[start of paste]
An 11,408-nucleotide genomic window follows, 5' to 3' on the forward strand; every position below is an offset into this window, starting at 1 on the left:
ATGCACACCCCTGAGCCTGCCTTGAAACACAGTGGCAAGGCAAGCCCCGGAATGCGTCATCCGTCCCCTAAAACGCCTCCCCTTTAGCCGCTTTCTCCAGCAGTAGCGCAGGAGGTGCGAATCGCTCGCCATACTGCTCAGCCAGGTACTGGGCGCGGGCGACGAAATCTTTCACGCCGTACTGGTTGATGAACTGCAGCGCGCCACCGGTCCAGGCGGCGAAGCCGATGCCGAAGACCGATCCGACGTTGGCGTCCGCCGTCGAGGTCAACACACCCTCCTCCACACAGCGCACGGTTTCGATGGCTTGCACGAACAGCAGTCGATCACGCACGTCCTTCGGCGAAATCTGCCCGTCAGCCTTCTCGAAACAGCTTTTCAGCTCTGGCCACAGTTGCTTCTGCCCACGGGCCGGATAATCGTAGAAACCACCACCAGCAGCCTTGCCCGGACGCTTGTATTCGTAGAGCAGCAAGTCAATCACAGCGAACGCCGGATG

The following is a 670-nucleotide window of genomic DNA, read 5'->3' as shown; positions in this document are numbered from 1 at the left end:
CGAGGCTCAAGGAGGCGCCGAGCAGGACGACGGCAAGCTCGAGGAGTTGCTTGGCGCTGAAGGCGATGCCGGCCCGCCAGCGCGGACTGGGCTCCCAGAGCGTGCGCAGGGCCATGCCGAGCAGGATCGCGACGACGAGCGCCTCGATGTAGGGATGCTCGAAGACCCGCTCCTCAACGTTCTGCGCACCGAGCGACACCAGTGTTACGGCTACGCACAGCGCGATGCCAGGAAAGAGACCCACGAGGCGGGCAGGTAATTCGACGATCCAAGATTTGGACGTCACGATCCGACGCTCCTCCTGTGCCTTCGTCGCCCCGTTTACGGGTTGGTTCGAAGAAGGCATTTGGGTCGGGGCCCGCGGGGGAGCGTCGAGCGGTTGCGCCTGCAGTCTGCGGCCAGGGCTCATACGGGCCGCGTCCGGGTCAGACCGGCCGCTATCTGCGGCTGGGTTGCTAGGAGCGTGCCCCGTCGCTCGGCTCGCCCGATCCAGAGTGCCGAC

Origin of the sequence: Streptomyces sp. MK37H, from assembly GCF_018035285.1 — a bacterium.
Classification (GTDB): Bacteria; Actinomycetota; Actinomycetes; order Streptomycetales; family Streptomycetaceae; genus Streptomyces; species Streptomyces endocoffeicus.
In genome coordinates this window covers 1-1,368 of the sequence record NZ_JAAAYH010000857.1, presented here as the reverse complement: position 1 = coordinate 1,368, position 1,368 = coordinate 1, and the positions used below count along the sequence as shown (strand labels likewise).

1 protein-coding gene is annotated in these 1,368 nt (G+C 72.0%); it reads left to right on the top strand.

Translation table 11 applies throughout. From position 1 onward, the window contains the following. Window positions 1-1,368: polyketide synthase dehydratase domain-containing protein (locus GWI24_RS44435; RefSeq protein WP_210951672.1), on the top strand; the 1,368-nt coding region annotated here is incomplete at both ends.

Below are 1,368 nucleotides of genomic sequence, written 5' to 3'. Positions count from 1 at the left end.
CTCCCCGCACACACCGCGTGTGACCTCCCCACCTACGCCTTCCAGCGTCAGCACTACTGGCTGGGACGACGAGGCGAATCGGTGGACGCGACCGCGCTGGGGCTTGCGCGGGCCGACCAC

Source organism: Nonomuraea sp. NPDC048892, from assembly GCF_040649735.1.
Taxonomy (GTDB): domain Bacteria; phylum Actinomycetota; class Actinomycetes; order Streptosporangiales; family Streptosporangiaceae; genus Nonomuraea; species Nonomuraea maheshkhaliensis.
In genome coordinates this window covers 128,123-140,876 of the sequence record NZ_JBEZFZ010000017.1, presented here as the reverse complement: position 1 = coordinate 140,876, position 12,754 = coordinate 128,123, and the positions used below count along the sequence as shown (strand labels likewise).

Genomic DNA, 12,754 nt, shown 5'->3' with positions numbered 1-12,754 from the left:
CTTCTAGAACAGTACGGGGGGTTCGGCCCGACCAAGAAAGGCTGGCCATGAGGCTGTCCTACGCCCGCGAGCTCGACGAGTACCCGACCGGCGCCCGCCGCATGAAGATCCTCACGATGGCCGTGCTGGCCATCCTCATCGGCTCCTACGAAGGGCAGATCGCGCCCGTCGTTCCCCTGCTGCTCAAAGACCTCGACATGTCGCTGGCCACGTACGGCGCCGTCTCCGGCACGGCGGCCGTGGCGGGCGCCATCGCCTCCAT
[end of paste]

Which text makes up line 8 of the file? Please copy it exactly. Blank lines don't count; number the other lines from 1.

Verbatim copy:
1 protein-coding gene is annotated in these 1,368 nt (G+C 72.0%); it reads left to right on the top strand.